Field work, hard work and networks

By Sergio Mukherjee

The difficulties of doing research in West Bengal are many:  very high temperatures (if you are there in the summer), poor public transportation outside major cities, general chaos, disregard for punctuality or ‘scheduled’ meetings, excessive verbosity or brevity on the part of interviewees, mosquitoes who work three-shifts a day around your ears and legs   (footnote, literally from the foot:  when I was a kid, the mosquitoes in India only worked at night.  Now, in a post-communist and liberalized West Bengal, they seem to be the only creatures–the only beings– that work day and night, round-the-clock).

At times, feelings of exhaustion and frustration can compete with the exhilaration of discoveries.  One needs to be patient here, and luckily patience is something I have in large supply.  I don’t think I was born with it, but the circumstances in which I grew up (the youngest out of three) taught me that it is in my interest to be patient especially with those who are not.  

Remembering  the reasons why I do what I do and some of the foundational traits that make me attracted to this profession in the first place have also kept me going when the improbable seemed most probable. I am sure every researcher has his/her own ‘pillars’ and ‘reasons’ that keeps he/she thinking at night when much of the world goes to sleep.  It is always useful to remember why you are doing this in anticipation of the sensorial overload that India generally provides.  In my case, I can highlight the following: 

a) Sense of problem b) Big question c) Personal curiosity d) Personal commitment to the issue e) Will of sharing my findings (the premise for me to keep researching and teaching) f) Imagination g) Intuition h) Relevance. 

Yes, everything in West Bengal is easier said than done.  Just ask any politician.  One of them even confessed: “When everything is said and done, more is always said here than actually done.” 

It could be, but it is my hope that more will be done in the near future for the greater well being of those pursuing literacy and basic education.  In terms of research-related tips, here are a few ‘rules’:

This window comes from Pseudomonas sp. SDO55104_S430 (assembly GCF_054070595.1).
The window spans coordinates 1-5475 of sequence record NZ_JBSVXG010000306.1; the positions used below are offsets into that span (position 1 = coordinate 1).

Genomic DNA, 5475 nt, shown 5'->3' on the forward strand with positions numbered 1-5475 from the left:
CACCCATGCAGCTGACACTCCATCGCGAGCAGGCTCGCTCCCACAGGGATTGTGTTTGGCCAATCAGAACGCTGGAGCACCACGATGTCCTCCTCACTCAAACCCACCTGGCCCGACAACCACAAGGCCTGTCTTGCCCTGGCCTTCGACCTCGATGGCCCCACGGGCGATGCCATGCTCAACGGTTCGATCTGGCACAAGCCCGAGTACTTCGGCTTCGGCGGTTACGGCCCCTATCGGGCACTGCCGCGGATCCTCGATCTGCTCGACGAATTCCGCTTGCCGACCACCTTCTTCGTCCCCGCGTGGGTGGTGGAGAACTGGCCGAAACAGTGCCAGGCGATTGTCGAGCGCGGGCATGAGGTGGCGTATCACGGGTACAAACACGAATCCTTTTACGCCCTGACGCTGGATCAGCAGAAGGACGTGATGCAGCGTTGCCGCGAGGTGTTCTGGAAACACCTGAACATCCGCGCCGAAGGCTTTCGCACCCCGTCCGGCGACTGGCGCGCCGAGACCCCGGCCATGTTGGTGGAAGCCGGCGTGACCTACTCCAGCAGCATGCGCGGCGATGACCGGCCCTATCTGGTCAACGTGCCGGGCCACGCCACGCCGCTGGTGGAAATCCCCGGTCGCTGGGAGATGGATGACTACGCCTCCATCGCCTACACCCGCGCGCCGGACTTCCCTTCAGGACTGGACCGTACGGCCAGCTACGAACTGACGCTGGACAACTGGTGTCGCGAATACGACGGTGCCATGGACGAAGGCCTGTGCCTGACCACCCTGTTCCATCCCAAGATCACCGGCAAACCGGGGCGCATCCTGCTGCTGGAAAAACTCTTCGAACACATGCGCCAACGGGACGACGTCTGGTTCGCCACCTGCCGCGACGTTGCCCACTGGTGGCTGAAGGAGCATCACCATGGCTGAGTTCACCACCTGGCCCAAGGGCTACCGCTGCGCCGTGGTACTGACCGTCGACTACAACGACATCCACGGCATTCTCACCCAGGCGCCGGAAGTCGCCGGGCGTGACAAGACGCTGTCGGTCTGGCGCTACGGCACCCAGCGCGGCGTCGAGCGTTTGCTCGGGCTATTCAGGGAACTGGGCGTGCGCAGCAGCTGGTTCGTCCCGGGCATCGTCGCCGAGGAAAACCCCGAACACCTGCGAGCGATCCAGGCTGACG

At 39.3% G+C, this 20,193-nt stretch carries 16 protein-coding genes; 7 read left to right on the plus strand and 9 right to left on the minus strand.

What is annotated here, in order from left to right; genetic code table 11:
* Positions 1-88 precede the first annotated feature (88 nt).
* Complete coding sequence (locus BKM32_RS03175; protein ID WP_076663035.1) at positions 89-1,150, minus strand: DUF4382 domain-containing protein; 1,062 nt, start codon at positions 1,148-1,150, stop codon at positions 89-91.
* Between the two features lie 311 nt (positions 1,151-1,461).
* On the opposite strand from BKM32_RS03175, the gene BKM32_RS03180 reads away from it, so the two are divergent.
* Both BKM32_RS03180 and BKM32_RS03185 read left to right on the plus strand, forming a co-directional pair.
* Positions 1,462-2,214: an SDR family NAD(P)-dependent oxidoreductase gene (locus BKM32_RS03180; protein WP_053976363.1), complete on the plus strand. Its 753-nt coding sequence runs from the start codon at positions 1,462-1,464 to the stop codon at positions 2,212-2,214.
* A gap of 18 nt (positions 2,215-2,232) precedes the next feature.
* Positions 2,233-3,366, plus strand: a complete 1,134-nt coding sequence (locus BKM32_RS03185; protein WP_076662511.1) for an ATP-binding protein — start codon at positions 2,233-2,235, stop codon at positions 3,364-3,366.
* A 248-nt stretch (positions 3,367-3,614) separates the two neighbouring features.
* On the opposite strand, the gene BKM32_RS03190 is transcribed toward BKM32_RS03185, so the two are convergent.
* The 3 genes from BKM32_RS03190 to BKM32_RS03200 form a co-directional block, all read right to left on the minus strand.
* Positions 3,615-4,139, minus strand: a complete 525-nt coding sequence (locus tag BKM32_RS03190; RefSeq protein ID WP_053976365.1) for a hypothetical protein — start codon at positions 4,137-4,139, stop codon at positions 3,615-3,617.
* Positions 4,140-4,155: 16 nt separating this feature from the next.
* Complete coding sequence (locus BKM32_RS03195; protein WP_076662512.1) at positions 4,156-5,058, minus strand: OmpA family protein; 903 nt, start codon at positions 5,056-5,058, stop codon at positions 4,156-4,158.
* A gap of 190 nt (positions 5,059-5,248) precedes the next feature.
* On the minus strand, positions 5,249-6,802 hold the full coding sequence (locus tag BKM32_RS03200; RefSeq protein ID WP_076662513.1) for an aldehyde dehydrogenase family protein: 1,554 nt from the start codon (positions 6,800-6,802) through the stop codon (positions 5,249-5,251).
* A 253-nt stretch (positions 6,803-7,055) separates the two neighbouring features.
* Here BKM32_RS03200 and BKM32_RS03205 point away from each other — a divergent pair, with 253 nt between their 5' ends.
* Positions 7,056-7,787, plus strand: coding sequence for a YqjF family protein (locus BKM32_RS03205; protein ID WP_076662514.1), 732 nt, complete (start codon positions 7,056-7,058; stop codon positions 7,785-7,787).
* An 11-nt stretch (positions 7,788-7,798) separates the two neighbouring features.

1) be super patient;

2) use whatever ‘connections’ you have starting with members of the family who might know someone

3) learn the local language (a huge advantage in my case)

4) use verbal consents for interviews – written ones will scare them;

5) try to get a local affiliation if possible with a Development Institute;

6) (for political scientists) — You are a political ECONOMIST with emphasis on the ‘ECONOMIST’ part;

7) clearly label the audio files or audio folders – it will make your life much easier after a few months of interviews. 

8) be extra polite even if someone keeps you waiting for 5 hours.  

9) get to know a few journalists early in the process – they tend to be extremely resourceful, dynamic and well-connected.  In my case, I am most grateful to Debeshish Chakraborthy (more on him in a different post)

9) you are a married person in India even if you are not (or else, they will call you back to set you up with the cousin of the neighbor)

Interviewing is an art, which all of us can master with time and experience.  Some interviwees are very talented at going off tangents or taking the conversation to where they are comfortable, but you somehow need to be patient and persistent enough to re-direct it to your set of questions.  Never sound impatient, since some tangential points can be actually quite relevant! And, don’t give them the impression that you are there to do ‘investigative journalism.’  Instead, I always presented my work in terms of “I am a researcher who is trying to understand X, Y and Z…” –which is the case!

Some interviews might be unsatisfying, but so be it.  After all, the learning experience an interview offers goes much beyond the set of answers we get.  Furthermore, keeping track of which questions were consistently ‘dodged’ can also be tremendously valuable. 

While the last thing you might want to do after a long and tiring day in the field is to type your ‘field notes,’ resist the temptation to go to sleep and get that done.  If you don’t want to stare at your computer screen, go back to those good old notebooks and get those daily notes written down, or else they will escape you very soon. Most of my evenings in Bengal were as predictable as the constant unpredictability of its daytime. I would take a refreshing cold shower, apply my Odomos (an advanced mosquito repellant) and write my notes.  As I scratched my head, documented my findings, and chronicled my encounters sitting in my small room, I never felt completely alone.

No matter how skilled and careful I tried to be in applying Odomos, you are always bound to miss a spot — a tiny one— which those little beasts are bound to find.  



(Photo by Sergio Mukherjee — with permission.  Ram Das, a hard-working hero, who lacked the means to gain literacy)

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About msergio2013

PhD Candidate -- University of Pennsylvania